There’s a few dead TV shows we here at Geeks of Doom have helped the masses fight particularly hard to see resurrected. Of these shows, the two fought hardest for have been Firefly, of course, and the animated favorite Futurama.
The show set a thousand years in the future initially ran from 1999 to 2003 on Fox before it was ultimately canceled. But the eventual release of four direct-to-DVD movies and the relentless passion of the show’s fans paid off, and, to ours and many others’ surprise and delight, it was eventually decided to bring Futuramaback to life. The show’s return scored big numbers—numbers that were praised at the time—and the show’s Facebook page passed 10 million likes, proving the lasting and ever-growing fanbase. Only two years later, the page now sits at 26 million likes. How’s that for growth?
But alas, it wasn’t enough. It’s been reported that Comedy Central has decided to cancel the show for its second time, and that the final 13 episodes of season seven, which are set to begin airing this June, will be the last.
The numbers for Futurama have been declining, that much is true. Averaging 2.6 million viewers when it first returned in 2010, the show averaged 1.7 million viewers in 2012. One can’t help but wonder how, out of 26 million fans on Facebook, only a couple million were tuning in to watch after fans fought so hard to get the show back. At the same time, one might also think a show this popular and quoted and talked about might be kept around at an average 1.7 million viewers.
The answers, most likely, are found in the evolution of TV-watching tendencies. People simply don’t watch TV shows when they’re on anymore. Some people record them on their DVRs and watch later. Others watch on demand. Some watch later on Netflix. There are so many ways to watch your favorite shows these days, looking at the number of viewers and making important decisions based on those numbers seems absurd. If the declining number of viewers they thought they had was the only reason Comedy Central decided to cancel the show, you’ll have to excuse us as we scratch our heads in confusion.
That said, you won’t find anger and outrage aimed at Comedy Central this day. The fact that the show came back in the first place is something I and many others will always be thankful for, and it’s unfortunate it wasn’t able to find another long run on the network.
Of the news, executive producer David X. Cohen had this to say about his lack of surprise:
“I felt like we were already in the bonus round on these last couple of seasons, so I can’t say I was devastated by the news. It was what I had expected two years earlier. At this point I keep a suitcase by my office door so I can be cancelled at a moment’s notice.”
But is this really the end for Futurama? Don’t plan a memorial service just yet.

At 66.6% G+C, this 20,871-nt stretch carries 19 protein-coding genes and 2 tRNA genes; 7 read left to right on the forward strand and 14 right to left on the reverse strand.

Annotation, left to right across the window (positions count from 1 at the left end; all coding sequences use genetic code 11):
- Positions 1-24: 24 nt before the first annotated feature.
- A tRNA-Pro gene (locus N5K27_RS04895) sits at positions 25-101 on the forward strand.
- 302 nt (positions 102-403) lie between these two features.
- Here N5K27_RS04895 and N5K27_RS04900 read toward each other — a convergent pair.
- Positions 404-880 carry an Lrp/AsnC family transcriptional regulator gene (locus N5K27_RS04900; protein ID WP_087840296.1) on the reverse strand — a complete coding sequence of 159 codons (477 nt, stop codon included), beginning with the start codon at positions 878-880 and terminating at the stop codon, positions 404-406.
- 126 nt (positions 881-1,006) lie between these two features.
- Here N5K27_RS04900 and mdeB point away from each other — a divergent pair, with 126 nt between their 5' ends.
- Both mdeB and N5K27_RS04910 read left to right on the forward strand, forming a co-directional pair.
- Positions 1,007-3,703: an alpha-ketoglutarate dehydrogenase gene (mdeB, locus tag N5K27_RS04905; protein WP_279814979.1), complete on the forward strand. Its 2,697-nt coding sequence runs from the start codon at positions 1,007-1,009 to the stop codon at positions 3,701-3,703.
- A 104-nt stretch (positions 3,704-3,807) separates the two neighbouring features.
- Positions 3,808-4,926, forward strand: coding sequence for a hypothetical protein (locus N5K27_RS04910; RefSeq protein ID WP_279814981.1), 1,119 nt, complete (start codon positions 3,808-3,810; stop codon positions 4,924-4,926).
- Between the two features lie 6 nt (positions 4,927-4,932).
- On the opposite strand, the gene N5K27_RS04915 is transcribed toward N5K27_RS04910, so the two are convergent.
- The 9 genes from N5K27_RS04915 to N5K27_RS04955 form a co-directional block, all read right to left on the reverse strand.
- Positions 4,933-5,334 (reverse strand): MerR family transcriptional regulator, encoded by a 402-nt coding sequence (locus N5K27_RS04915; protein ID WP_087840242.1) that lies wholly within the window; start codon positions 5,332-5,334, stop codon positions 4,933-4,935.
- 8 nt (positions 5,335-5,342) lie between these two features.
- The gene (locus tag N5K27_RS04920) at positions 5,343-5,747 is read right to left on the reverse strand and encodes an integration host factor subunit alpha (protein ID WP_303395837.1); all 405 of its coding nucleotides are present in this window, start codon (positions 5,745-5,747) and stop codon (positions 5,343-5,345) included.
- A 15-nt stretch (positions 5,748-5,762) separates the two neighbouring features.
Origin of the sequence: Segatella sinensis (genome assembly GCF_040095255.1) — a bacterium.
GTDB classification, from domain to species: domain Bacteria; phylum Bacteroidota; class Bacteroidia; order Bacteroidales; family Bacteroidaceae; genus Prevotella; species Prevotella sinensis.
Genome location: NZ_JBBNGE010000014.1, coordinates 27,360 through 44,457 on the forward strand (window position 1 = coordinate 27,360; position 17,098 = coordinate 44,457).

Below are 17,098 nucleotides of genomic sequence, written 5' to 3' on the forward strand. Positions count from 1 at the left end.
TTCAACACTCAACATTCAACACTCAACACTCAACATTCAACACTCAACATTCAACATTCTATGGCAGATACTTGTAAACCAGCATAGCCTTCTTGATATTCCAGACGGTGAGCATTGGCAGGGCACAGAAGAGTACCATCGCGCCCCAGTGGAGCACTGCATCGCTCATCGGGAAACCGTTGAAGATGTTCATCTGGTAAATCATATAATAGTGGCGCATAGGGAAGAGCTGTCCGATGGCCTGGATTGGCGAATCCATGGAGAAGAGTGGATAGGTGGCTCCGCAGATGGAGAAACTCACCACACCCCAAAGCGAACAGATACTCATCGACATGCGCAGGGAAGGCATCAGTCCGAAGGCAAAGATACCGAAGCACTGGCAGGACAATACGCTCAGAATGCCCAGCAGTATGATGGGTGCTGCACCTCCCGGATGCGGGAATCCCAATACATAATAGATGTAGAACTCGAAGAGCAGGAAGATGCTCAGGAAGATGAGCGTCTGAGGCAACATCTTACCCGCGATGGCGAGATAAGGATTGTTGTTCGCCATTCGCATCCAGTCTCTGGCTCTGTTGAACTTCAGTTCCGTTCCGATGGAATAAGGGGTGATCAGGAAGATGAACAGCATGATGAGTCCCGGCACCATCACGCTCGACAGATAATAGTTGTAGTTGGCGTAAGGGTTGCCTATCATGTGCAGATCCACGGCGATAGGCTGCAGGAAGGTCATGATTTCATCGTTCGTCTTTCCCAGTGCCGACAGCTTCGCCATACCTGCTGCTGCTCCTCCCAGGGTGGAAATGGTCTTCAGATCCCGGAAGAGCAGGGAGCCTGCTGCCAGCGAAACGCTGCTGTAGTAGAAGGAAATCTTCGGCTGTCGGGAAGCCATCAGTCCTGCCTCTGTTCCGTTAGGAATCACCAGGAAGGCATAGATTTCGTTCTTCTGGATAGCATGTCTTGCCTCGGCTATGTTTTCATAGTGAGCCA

As mentioned above, TV-watching tendencies are evolving, and in a big way. We’re seeing companies like Netflix—once a villain and now a savior—not only getting into the original programming game, but also reviving dead shows like Arrested Development and rescuing near-dead shows from the Reaper’s scythe like The Killing (but still not Firefly *shakes fist*). Then there’s Amazon and others like them who are trying to grow into a Netflix competitor. There’s more options than ever before.
Because of this, Futurama‘s producers WILL be looking into options for other potential homes for the series. Hear that Netflix? Easiest business decision ever. And you don’t even have to pay me an employee bonus.
Here’s what creator Matt Groening had to say:
“We’ve been in this situation before and it’s tempting when you’re doing episodes that are as good or better than anything you’ve ever done to continue doing it. We’re catching our breath and seeing what the fans have to say. The experience of this show has been so much fun from the very beginning to now “” everybody is so happy to work on this show “” that it’d be a shame if we all went our separate ways”¦ We would love to continue. We have many more stories to tell. But if we don’t, this is a really great way to go out”¦ I think these episodes are the best ones we’ve ever done.
Perhaps Futurama will return in another form, on the Internet, or as a puppet show in the park, or maybe as a puppet show in the park on the Internet.”
Cohen then added:
“As I said three times before, this is definitely the absolute end of the show. I don’t know why nobody believes me when I say that.”
It’d be one thing if everyone involved was ready to move on to other things, but clearly they are not. If no one out there jumps on this immediately, well…I don’t want to live on this planet anymore.